lee at guardianproject.info
Fri Jan 17 12:00:49 EST 2014
I don't believe there is much use in discussing the design of existing
synchronous realtime voice/video systems from a "the server reveals
metadata" security angle since there is only a single answer. The
server will always reveal metadata because of two core principals,
Internet Protocol (IP) networking and the speed of light. Because of
these, this problem is not unique to ostel.co (OSTN is only a
configuration spec for SIP and a few dependent applications), it
exists for every single realtime bi-directional voice/video
communication system that operates on the public Internet.
The solution in this case is not to use IP networking. We could
reimagine circuit switched networks and bring back the dream of ISDN
lines in every home in the world, which would be a pretty cool idea
from a security perspective but our contemporary bandwidth
requirements exceed the 128kbps max of a BRI. We could also bring back
the PRI and have 1.5mbps which would work for current video codecs.
Unfortunately, most telcos in the USA are retiring all the
infrastructure to support this kind of networking.
Another technique is to use jitter buffers, which exist for packet
switched networks. This problem reaches the ends of known computer
science as latency standard deviations rise. A common example is that
of multiplayer video games, which have sophisticated networking code
to reduce jitter, which in that context is commonly referred to as
"lag". If you've played a game like Counter Strike you have probably
experienced the emotions associated with lag. They are not so good.
ostel.co is in a small unique class of public VoIP services in that we
are transparent about what kind of metadata the server is responsible
for and what kind of system memory stores that metadata. So with
current Internet architecture, this is the only appropriate response
that is known to me.
On Fri, Jan 17, 2014 at 10:49 AM, Michael Rogers
<michael at briarproject.org> wrote:
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> Hi Lee,
> I don't know of any such system, of course. Does that mean we
> shouldn't discuss the limitations of existing systems?
> The OSTN architecture reveals metadata to the server, and to an
> adversary who passively wiretaps either the server or both endpoints
> of a call.
> I'm happy to use and recommend OSTN, knowing that that's the case. But
> maybe some other people wouldn't be happy to use the service on that
> basis. I think it's best to be upfront about what the service can and
> can't do, so that people can decide whether it fits their needs.
> When I harp on about this metadata issue it's not because I think
> there's some better, metadata-concealing voip system out there that
> everyone should be using. There isn't. People should use OSTN. But
> they should understand that encrypted != invisible, and trusting the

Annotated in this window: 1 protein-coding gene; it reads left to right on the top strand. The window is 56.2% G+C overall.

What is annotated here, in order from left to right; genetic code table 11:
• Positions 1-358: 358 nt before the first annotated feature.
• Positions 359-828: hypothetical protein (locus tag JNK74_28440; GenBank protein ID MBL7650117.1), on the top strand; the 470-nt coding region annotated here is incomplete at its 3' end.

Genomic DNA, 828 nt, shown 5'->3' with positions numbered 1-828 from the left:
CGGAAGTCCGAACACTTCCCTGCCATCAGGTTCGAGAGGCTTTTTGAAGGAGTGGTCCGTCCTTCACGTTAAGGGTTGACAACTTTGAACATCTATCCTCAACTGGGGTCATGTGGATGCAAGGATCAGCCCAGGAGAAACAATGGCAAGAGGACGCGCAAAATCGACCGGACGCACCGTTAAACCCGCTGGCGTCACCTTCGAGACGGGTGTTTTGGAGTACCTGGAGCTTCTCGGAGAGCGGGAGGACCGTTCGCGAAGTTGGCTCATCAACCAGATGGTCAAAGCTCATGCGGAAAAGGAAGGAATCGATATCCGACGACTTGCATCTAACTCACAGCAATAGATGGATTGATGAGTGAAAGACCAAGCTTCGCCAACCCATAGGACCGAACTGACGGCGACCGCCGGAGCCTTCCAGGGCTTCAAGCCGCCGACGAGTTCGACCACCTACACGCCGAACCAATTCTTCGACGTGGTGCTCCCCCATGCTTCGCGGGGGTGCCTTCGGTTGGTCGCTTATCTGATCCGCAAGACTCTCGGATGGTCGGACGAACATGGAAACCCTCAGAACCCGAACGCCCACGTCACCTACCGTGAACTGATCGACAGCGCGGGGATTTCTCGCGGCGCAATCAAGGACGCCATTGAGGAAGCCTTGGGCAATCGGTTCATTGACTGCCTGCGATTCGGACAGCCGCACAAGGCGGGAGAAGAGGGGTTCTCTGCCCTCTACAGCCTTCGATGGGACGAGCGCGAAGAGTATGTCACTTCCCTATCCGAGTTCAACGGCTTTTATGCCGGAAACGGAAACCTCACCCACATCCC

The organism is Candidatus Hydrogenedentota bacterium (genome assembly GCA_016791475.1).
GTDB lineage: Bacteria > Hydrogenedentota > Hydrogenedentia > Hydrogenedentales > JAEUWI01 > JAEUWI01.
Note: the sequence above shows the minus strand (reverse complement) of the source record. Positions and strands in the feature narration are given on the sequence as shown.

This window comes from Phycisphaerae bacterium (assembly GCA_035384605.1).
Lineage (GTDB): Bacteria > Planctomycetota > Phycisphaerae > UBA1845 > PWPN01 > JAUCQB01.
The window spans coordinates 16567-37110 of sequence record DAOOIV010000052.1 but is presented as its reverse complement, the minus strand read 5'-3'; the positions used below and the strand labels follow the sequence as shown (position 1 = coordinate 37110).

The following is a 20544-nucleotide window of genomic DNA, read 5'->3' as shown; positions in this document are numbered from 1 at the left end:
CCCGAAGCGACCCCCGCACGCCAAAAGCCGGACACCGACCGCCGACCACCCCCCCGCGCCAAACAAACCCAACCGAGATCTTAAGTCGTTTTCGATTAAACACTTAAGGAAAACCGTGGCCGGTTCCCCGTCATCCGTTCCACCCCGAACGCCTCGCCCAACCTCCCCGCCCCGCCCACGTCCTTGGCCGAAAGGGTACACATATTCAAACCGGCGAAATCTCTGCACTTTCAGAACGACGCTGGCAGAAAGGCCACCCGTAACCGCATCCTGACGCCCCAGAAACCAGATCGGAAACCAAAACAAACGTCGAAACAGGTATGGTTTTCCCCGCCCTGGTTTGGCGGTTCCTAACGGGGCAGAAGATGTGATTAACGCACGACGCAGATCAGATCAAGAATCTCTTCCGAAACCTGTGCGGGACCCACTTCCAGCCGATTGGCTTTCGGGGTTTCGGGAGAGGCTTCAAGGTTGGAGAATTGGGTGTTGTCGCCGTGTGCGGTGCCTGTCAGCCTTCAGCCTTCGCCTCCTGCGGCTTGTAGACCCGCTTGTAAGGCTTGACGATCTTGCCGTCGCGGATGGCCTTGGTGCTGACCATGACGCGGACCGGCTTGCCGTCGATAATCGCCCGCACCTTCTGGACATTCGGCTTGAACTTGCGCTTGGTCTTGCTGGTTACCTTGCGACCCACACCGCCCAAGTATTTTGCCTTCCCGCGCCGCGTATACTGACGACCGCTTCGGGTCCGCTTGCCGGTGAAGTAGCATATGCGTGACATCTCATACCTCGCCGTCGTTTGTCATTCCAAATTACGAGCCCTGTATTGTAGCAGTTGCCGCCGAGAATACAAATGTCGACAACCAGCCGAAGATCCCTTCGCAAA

> service provider is still important.
> On 17/01/14 15:20, Lee Azzarello wrote:
>> Good morning,
>> If you have a suggestion to do p2p real time voice without a
>> central registry to locate end points and not use IP addresses
>> please share that information! I've been looking for such a system
>> for years now. The design challenges are far too abstract to make
>> sense of with my understanding of IP networking.
>> On Friday, January 17, 2014, Michael Rogers
>> <michael at briarproject.org <mailto:michael at briarproject.org>>
>> On 17/01/14 11:10, Matej Kovacic wrote:
>>> Yes, but adversary can see when do you connect to OSTN server to
>>> place a call and see who responded to a call. Actually they can
>>> only see who is transferring the data and in what amount, but it
>>> is enough for correlation. So they can see who is communicating
>>> with who.
>> Yup, an adversary wiretapping both parties can see that they're
>> communicating. But the parties' OSTN servers can see that
>> _without_ wiretapping them.
>>> A solution would be to use OSTN with Tor network (OK, it would
>>> not work, but you can use ChatSecure's voice messages), while
>>> both parties should also generate some additional fake traffic to
>>> Tor network to prevent correlation.
>>> In that case you would have encrypted conversation, server
>>> administrator cannot see who is communicationg with who
>>> (actually, can only see some identity number like number 1000 is
>>> calling number 2000, but without real IP addresses), and
>>> adversary can only see that you have connected to Tor network and
>>> that you are transferring some data.
>>> In that case you do not need to trust anyone. Except endpoint
>>> devices. :-)
>> Sounds like a good solution, as long as the OSTN accounts are
>> registered and used always through Tor.
>> IIRC, the Tor protocol allows clients to send padding frames to
>> relays - but it doesn't allow clients to ask relays to generate
>> padding. So the Tor->Alice direction of the Alice->Tor connection,
>> and the Tor->Bob direction of the Tor->Bob connection, could still
>> be correlated. And of course, circuit setup and teardown times are
>> quite revealing even if the circuits are fully padded.
>> Cheers, Michael
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